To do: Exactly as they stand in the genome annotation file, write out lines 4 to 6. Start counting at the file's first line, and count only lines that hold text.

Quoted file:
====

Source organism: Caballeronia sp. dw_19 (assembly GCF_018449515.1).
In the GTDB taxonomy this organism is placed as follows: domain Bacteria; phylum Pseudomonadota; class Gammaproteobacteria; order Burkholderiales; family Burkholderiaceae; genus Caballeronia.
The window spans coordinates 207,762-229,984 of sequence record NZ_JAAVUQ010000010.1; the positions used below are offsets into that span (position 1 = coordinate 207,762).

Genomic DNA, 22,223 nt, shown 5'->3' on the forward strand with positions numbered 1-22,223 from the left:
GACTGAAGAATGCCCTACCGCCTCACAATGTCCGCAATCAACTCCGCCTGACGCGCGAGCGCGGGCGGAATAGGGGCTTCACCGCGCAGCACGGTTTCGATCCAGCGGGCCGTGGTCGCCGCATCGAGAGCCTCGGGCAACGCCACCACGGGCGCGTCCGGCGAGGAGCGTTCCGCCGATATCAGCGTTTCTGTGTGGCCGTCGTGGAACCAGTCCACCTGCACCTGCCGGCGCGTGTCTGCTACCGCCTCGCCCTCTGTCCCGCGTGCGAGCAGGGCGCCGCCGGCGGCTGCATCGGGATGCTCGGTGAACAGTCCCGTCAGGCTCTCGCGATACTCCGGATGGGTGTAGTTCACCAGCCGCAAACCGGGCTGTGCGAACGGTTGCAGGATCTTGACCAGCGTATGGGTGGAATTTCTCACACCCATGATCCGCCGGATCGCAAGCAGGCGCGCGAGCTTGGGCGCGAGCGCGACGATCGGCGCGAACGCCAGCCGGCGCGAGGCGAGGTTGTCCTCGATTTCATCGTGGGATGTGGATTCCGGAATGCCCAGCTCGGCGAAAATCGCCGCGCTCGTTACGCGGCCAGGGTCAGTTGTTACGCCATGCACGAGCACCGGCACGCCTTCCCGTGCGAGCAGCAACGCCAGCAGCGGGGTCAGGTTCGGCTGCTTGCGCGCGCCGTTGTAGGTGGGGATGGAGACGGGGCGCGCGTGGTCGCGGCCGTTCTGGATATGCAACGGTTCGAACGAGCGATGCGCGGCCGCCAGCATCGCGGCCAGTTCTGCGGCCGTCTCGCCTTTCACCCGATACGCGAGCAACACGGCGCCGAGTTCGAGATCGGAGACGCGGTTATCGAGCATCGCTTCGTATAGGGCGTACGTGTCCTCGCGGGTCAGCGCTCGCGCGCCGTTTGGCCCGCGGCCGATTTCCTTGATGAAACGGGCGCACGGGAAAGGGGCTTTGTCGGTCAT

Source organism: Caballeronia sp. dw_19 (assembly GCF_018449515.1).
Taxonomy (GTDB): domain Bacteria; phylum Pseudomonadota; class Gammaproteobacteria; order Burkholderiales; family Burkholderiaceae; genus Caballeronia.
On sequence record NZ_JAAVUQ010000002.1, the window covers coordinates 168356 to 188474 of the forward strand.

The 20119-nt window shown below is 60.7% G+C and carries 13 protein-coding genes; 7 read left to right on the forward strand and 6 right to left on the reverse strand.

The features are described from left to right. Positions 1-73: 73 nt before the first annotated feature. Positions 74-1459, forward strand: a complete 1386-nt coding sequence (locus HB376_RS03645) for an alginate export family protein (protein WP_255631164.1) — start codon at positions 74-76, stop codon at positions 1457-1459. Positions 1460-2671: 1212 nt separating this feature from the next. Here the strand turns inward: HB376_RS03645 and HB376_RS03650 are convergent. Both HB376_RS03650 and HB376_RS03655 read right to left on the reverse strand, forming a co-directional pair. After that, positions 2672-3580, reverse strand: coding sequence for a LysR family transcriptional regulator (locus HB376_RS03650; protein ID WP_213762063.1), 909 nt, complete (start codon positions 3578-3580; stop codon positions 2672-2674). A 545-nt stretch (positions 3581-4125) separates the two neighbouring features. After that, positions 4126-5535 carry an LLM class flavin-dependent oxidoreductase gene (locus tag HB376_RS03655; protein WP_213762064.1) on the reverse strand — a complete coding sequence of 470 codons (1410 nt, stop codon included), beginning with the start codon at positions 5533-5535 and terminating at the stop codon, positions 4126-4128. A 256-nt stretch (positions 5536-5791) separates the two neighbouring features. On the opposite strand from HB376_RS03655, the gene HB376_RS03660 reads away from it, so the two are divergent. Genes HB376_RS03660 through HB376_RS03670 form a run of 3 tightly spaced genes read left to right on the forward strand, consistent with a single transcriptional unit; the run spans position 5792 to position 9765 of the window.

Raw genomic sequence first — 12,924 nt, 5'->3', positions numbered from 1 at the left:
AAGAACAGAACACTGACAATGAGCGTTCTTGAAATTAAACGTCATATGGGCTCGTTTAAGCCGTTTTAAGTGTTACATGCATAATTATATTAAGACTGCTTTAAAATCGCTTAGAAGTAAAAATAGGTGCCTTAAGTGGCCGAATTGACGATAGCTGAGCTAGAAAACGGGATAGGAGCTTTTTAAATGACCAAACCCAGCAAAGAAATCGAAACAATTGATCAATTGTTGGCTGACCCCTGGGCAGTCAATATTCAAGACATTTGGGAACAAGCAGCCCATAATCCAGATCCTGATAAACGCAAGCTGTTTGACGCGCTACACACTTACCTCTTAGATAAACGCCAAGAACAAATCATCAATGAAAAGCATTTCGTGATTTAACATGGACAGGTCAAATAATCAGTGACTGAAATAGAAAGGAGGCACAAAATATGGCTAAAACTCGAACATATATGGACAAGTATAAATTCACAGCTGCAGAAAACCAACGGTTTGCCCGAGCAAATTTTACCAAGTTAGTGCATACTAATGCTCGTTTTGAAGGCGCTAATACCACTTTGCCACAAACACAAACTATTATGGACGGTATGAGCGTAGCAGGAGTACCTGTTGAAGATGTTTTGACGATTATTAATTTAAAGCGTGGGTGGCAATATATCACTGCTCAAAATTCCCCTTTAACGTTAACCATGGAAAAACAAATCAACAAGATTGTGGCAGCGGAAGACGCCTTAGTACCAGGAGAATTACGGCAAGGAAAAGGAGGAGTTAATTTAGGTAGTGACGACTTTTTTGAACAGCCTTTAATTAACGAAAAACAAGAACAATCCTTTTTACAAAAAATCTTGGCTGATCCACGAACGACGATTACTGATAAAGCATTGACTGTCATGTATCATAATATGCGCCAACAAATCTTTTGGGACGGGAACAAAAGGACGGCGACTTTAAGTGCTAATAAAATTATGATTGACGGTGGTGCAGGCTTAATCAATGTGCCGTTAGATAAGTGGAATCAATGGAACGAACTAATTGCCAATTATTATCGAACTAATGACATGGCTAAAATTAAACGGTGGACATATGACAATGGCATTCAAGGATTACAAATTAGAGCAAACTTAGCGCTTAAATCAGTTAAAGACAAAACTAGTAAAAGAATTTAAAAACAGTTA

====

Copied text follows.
Genomic DNA, 22,223 nt, shown 5'->3' on the forward strand with positions numbered 1-22,223 from the left:
GACTGAAGAATGCCCTACCGCCTCACAATGTCCGCAATCAACTCCGCCTGACGCGCGAGCGCGGGCGGAATAGGGGCTTCACCGCGCAGCACGGTTTCGATCCAGCGGGCCGTGGTCGCCGCATCGAGAGCCTCGGGCAACGCCACCACGGGCGCGTCCGGCGAGGAGCGTTCCGCCGATATCAGCGTTTCTGTGTGGCCGTCGTGGAACCAGTCCACCTGCACCTGCCGGCGCGTGTCTGCTACCGCCTCGCCCTCTGTCCCGCGTGCGAGCAGGGCGCCGCCGGCGGCTGCATCGGGATGCTCGGTGAACAGTCCCGTCAGGCTCTCGCGATACTCCGGATGGGTGTAGTTCACCAGCCGCAAACCGGGCTGTGCGAACGGTTGCAGGATCTTGACCAGCGTATGGGTGGAATTTCTCACACCCATGATCCGCCGGATCGCAAGCAGGCGCGCGAGCTTGGGCGCGAGCGCGACGATCGGCGCGAACGCCAGCCGGCGCGAGGCGAGGTTGTCCTCGATTTCATCGTGGGATGTGGATTCCGGAATGCCCAGCTCGGCGAAAATCGCCGCGCTCGTTACGCGGCCAGGGTCAGTTGTTACGCCATGCACGAGCACCGGCACGCCTTCCCGTGCGAGCAGCAACGCCAGCAGCGGGGTCAGGTTCGGCTGCTTGCGCGCGCCGTTGTAGGTGGGGATGGAGACGGGGCGCGCGTGGTCGCGGCCGTTCTGGATATGCAACGGTTCGAACGAGCGATGCGCGGCCGCCAGCATCGCGGCCAGTTCTGCGGCCGTCTCGCCTTTCACCCGATACGCGAGCAACACGGCGCCGAGTTCGAGATCGGAGACGCGGTTATCGAGCATCGCTTCGTATAGGGCGTACGTGTCCTCGCGGGTCAGCGCTCGCGCGCCGTTTGGCCCGCGGCCGATTTCCTTGATGAAACGGGCGCACGGGAAAGGGGCTTTGTCGGTCAT

Source organism: Caballeronia sp. dw_19 (assembly GCF_018449515.1).